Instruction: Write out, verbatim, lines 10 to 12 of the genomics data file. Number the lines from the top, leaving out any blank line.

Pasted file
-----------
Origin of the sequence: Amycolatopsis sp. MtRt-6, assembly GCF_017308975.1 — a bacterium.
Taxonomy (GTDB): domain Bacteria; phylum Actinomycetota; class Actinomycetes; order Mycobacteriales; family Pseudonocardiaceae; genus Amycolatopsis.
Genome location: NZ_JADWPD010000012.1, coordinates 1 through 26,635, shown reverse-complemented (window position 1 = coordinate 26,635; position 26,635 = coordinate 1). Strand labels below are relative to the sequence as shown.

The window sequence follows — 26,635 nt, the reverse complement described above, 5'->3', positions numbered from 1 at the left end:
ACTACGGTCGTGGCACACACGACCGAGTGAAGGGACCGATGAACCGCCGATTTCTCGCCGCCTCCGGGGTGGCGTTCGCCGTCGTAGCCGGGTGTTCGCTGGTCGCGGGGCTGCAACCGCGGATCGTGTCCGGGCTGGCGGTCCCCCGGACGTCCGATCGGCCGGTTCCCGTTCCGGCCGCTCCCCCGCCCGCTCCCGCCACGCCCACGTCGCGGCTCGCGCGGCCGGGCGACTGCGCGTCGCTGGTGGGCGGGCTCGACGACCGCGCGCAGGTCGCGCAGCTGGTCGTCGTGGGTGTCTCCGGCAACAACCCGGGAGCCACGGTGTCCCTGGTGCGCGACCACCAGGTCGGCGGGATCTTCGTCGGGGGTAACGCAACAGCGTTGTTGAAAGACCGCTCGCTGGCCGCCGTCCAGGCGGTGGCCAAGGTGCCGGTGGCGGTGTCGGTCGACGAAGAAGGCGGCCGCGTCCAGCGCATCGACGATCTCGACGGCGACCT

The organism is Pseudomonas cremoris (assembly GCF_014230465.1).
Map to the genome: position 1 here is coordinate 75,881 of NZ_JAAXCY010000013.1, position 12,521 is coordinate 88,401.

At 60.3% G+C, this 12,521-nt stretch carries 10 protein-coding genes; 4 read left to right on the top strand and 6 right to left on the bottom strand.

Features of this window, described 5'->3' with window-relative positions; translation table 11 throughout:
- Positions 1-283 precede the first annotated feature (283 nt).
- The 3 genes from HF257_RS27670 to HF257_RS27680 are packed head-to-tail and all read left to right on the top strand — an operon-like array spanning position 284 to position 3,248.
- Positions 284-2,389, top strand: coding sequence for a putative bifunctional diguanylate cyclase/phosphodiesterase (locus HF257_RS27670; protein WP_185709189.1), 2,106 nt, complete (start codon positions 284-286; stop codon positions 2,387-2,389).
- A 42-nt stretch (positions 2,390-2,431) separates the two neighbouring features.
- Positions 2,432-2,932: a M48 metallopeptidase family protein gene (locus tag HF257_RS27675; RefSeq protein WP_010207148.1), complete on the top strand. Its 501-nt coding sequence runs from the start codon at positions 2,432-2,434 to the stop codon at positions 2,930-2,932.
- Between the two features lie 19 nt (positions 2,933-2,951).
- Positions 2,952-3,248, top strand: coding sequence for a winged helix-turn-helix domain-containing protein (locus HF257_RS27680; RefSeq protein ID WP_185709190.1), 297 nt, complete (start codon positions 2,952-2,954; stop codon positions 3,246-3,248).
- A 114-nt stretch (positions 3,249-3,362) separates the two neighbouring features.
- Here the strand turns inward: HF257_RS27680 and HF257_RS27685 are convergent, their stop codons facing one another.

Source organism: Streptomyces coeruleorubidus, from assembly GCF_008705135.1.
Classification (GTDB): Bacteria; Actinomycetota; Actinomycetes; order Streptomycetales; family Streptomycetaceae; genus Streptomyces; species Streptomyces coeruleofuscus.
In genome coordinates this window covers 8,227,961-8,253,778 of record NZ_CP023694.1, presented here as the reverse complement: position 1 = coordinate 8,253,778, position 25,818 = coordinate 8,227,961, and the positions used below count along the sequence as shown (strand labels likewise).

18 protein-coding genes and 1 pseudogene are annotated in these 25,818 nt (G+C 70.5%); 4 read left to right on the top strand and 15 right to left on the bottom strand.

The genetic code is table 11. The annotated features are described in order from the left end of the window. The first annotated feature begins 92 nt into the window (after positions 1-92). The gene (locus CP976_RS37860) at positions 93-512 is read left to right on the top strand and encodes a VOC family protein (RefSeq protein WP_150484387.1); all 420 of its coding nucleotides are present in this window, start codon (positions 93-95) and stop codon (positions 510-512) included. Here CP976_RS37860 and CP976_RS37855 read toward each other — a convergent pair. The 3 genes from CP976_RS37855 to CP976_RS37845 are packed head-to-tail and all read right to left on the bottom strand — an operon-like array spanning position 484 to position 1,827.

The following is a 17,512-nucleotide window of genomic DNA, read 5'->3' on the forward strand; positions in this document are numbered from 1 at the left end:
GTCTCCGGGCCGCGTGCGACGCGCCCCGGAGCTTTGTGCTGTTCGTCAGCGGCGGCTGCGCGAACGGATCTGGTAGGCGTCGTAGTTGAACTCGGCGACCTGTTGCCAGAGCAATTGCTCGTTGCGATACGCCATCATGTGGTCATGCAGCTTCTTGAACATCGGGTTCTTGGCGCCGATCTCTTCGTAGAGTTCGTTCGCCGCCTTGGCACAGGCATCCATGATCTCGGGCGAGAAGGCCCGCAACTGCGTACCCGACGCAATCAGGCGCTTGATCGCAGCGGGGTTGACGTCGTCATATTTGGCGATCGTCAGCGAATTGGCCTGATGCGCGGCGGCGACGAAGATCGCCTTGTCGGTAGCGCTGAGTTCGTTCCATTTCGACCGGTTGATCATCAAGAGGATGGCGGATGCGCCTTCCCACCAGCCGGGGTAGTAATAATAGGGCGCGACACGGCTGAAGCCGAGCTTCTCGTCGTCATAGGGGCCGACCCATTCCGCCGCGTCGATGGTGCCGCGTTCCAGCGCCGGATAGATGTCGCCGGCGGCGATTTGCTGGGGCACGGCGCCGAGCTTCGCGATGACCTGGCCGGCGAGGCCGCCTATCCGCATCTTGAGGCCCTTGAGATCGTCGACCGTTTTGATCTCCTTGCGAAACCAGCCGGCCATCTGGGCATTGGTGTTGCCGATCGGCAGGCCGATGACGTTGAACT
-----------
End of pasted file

- Positions 1-283 precede the first annotated feature (283 nt).
- The 3 genes from HF257_RS27670 to HF257_RS27680 are packed head-to-tail and all read left to right on the top strand — an operon-like array spanning position 284 to position 3,248.
- Positions 284-2,389, top strand: coding sequence for a putative bifunctional diguanylate cyclase/phosphodiesterase (locus HF257_RS27670; protein WP_185709189.1), 2,106 nt, complete (start codon positions 284-286; stop codon positions 2,387-2,389).